Yolande is a senior project manager in Philadelphia. She is changing the game by empowering and activating individuals and institutions to transform population health. Her favorite part of her work is problem-solving with her team and stakeholders to develop innovative solutions that address healthcare delivery challenges.
I am responsible for the overall planning, management, and execution of programmatic and strategic initiatives for the HSX Population Health Program. This includes implementing quality reporting and analytics services, working with local and state health departments on public health initiatives, and partnering with other community-based organizations and stakeholders to provide the most effective care to our community.
My workday begins at 7:00 am during my commute and typically ends around 7:00 pm. I work downtown in center-city Philadelphia but live in South Jersey, so I take local transit into the city and then walk about 10 minutes to the office. The walk serves multiple purposes: it helps me set my intentions and to-do list for the day, and it grounds me in my purpose for working in healthcare and health IT.
No day is the same in my job, as the world of health information and technology is ever evolving. The atmosphere in the office is very fast-paced. As a result, I helped establish a 10-minute meditation session on Mondays and Wednesdays to help set the pace for the week to give my colleagues and me time to breathe. This has also provided alternative ways for us to navigate everyday challenges.
I work in a team of 21 full-time employees charged with addressing challenges fit for a team five times the size. As a result, our team is augmented by a number of talented interns and consultants. I started at HSX as an intern and was given the opportunity to grow with the company. I get to work with all of the health systems, ambulatory providers and health plans in the region – large and small – to deploy innovative HIE and population health solutions to help improve healthcare delivery. I get to work with people involved in all aspects of healthcare delivery – from IT to business, clinical and legal departments.
I also get to work with local- and state-level health departments on population and public health initiatives, such as mandated electronic quality measure reporting and combatting the opioid epidemic in our region. My interaction is primarily remote, with conference calls and video chats. I also get the opportunity to visit and interact with stakeholders on-site at their organizations.
At the end of a busy day, I look forward to a session at the gym or yoga studio or even a long run to help me decompress.
My main focus is population health. As public health practitioner, I leverage big data and strategic partnerships to solve some of our most challenging issues around community health, cost of care, disease management and population health in general. My biggest challenge is remembering to practice mindfulness and self-awareness during challenging times.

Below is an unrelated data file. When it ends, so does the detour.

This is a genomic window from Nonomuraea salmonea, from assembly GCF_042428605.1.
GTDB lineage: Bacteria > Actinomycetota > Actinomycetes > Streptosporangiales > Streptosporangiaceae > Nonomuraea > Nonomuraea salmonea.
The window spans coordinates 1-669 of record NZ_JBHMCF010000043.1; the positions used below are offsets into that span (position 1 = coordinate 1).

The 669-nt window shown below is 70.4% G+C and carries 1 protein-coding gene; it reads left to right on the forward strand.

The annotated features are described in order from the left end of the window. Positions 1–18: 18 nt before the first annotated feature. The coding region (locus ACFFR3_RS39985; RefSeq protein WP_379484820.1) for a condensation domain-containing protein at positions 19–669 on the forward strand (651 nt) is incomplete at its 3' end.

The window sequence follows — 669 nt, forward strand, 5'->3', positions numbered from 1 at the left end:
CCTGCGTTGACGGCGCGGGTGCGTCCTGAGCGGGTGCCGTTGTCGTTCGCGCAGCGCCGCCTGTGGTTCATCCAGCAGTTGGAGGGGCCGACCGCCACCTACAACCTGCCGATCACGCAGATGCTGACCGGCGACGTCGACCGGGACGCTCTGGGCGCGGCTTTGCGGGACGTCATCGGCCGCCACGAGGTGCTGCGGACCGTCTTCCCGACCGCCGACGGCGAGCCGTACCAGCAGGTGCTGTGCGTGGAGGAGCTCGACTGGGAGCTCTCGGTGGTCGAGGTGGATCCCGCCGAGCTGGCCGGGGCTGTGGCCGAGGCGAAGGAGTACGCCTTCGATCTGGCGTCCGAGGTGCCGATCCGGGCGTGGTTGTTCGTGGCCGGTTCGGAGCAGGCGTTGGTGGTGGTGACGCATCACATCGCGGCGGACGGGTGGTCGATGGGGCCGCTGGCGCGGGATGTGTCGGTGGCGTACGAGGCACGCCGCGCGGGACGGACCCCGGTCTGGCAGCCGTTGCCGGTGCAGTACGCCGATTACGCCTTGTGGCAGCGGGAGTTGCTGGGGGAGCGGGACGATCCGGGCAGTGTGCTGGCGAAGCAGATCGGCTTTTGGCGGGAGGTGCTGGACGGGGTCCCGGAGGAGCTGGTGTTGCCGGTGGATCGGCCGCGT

Transforming healthcare is a marathon and not a sprint – so it’s important to recognize that every opportunity to interact with stakeholders and resolve small challenges will have a greater impact on the future.
My favorite story of my life in health information and technology is that I helped improve an organization’s workflow by working with them to implement direct secure messaging. This implementation not only improved transitions of care for the organization by eliminating faxes but also helped them meet their meaningful use requirements. Along the way, I gained an invaluable relationship with the institution.
My superpower is the ability to empower and activate others for change.
My portfolio is always stacked. I am a doer by personality and am very detail-oriented, so my to-do/project list is always very extensive. As a result, I tend to have a lot on my plate at any given time.
I believe that healthcare is a right and not a privilege – which is not a very popular notion. In order to build health equity, we need to improve access to quality, affordable care for everyone. I believe that through the effective implementation of health information and technology, we can meet those goals and improve health outcomes along the way.
As a young, black woman in America, these opportunities are not readily available. I have the unique opportunity to transform healthcare and lay the foundation for others. Four years ago, I came into health IT with no knowledge of this space and since then have been able to contribute in unprecedented ways. My hope is that this serves as an inspiration to others.
The views and opinions expressed in this blog or by commenters are those of the author and do not necessarily reflect the official policy or position of HIMSS or its affiliates.
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